The Gramm-Leach-Bliley Act (GLBA), also known as the Financial Modernization Act includes The Safeguards Rule which is a directive designed to secure customer data with specific provisions to ensure that data is not accessed under false claims. Risk assessment and risk mitigation are integral to compliance with the Safeguards Rule.

An identity and access management (IAM) solution can proactively address provisions in The Safeguards Rule and improve GLBA compliance through role-based management, entitlement management (limits permissions and only access what is needed), and multi-factor authentication.

The Unites States Government

For several years, 2FA has been a requirement for accessing government websites. This action plan has also instructed the National Cyber Security Alliance (NCSA), a non-profit, public-private partnership, to partner with leading technology companies such as Google and Microsoft to promote the use of 2FA.

These public-private partnerships instituted by the US Government prove that MFA is a handy solution for mitigating security risks inherent to systems that use single password authentication protocols.

Microsoft Authenticator

Authenticator is Microsoft’s two-factor authentication app. Launched around four years ago the app simplifies the multi-factor authentication process. Basically, you log into an account and after entering the username and password you are asked to provide a code to ensure MFA.

The Authenticator generates a six-digit code every 30 seconds that you must enter to finalize the login process into your app or service.

It is extremely useful for quick sign-ins, it works cross-platform, and it is faster than email or SMS codes.

O365 Re-Authentication

When MFA is enabled, there are certain situations when O365 users must re-authenticate:

  • In case of password change;
  • In case the user signs in and out in Office clients;
  • In case users swap between Office 365 accounts;
  • In case administrators apply conditional policies to restrict the resource the user is trying to access.

MFA Can Combat Phishing Attacks

How? Basically, by making it harder for hackers to get into your system. With multi-factor authentication enabled, cyber criminals need to have initial access to even more information in order to perform a successful login (sometimes access to the victim’s phone, so not just the username and password).

Finally

MFA is a needed enhancement as more people use the entire Office 365 suite and save sensitive data in OneDrive and/or SharePoint. Protecting your data is crucial, and it seems that MFA’s importance and applicability will only grow over time.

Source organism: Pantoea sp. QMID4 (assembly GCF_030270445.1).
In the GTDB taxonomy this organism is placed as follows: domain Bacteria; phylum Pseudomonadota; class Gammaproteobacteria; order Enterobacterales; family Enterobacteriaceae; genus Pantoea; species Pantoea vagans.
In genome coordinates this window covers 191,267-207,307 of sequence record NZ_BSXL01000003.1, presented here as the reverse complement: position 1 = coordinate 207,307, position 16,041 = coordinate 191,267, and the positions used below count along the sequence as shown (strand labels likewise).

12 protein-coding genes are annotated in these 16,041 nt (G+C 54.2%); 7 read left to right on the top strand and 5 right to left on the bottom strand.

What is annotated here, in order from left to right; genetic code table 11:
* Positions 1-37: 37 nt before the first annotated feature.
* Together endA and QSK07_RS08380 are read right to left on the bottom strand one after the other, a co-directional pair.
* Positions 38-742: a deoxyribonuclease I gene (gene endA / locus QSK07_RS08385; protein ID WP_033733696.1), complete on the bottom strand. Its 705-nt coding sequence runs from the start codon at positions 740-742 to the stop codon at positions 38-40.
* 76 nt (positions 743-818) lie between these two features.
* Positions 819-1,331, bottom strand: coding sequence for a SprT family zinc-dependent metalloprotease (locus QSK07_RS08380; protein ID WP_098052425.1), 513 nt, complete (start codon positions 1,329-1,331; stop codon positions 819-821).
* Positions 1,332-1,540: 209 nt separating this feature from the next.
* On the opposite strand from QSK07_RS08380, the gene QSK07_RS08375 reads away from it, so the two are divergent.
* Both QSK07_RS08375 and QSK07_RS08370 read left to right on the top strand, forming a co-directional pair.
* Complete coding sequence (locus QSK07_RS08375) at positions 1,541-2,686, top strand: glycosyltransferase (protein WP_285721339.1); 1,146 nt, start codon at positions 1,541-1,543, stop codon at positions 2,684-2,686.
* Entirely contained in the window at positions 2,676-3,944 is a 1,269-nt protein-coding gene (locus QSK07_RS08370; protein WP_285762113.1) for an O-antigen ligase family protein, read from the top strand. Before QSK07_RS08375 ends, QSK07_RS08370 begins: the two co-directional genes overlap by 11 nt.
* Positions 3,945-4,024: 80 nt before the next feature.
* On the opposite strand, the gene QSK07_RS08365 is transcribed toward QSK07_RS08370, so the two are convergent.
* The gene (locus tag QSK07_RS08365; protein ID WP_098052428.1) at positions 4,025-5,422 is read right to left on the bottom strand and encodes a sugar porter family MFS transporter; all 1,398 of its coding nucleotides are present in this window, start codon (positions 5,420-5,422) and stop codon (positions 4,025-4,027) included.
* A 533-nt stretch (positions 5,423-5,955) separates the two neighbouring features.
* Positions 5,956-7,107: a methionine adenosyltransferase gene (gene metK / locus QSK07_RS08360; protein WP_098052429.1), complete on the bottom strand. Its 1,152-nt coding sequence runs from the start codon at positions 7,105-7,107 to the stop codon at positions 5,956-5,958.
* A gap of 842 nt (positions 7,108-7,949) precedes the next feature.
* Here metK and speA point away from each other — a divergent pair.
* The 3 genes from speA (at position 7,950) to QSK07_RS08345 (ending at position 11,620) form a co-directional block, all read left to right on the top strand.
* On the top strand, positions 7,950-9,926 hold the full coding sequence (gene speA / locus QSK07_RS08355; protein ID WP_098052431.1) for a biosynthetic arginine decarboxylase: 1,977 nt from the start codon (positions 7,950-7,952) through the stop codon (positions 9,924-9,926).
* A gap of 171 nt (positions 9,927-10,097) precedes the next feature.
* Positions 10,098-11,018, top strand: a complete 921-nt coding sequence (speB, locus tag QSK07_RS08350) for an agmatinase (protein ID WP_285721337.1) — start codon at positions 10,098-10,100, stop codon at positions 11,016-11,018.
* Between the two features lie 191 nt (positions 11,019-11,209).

The Limitations of Private Browsing

While private and “incognito” modes can reduce your digital footprint online to an extent, there are still ways in which your activity can be tracked by malicious third-parties such as people on your network, the internet service provider, government agencies, and cyber criminals.

NOTE: Private Browsing mode is also known as Incognito Mode in Google Chrome and InPrivate Browsing in Microsoft Edge.

So, What Is Private Browsing?

Web browsers generally store data about your searches and online activity to make it easier for you to revisit websites. Browsers can store web-based content like usernames and passwords to speed up the log-in process or information about your location and preferences (favorite pages or certain features). This can be helpful in the short-term, but you likely don’t want this information shared with other users.

Private browsing first appeared in Apple’s Safari 4.4 browser back in 2005. It didn’t take long for other players like Google and Mozilla to release the feature. Soon, it became a standard component for any modern web browser.

Basically, private browsing creates a separate browsing session that’s isolated from the main one. Any websites you visit within that tab aren’t recorded in your device’s history. So, if you log in to a website in private mode, the cookies aren’t saved when you close the window.

Another consequence is that private browsing tabs can’t access cookies you use in the main session. For instance, if you log in to LinkedIn, and then enter incognito mode, you’ll have to re-enter your credentials. This also allows you to easily access multiple accounts at the same time and will make it more difficult for third-party sites to track your activity while in incognito mode.

Besides, using private or incognito mode, it becomes easier to further check some “soft paywalls” websites such as The New York Times, where you’re granted access to a few pages before being prompted to either log in or subscribe.

NOTE: When private browsing mode was first introduced, websites could avoid this limitation by storing cookies using the Adobe Flash browser plug-in, but now Flash supports private browsing and won’t store data when private-browsing mode is enabled.

The Incognito Mode

Your private browsing mode only blocks your own device from getting information about your web session. Browsers that offer private (or incognito) mode usually warn users it isn’t an efficient security method.

Incognito mode doesn’t stop network administrators from keeping an eye on your activity. It also doesn’t prevent a third party from spying on your browsing habits if you’re using a public hotspot in a restaurant.

So, private browsing is a matter of how browsing activity data is stored on the user’s personal device, and not about its transmission across a network.

Google and Mozilla are completely upfront about this in their browsers. “Going incognito doesn’t hide your browsing from your employer, your Internet service provider or the websites that you visit,” Chrome users are warned each time they open a new incognito window. Microsoft Edge also informs its users about “InPrivate” browsing limitations.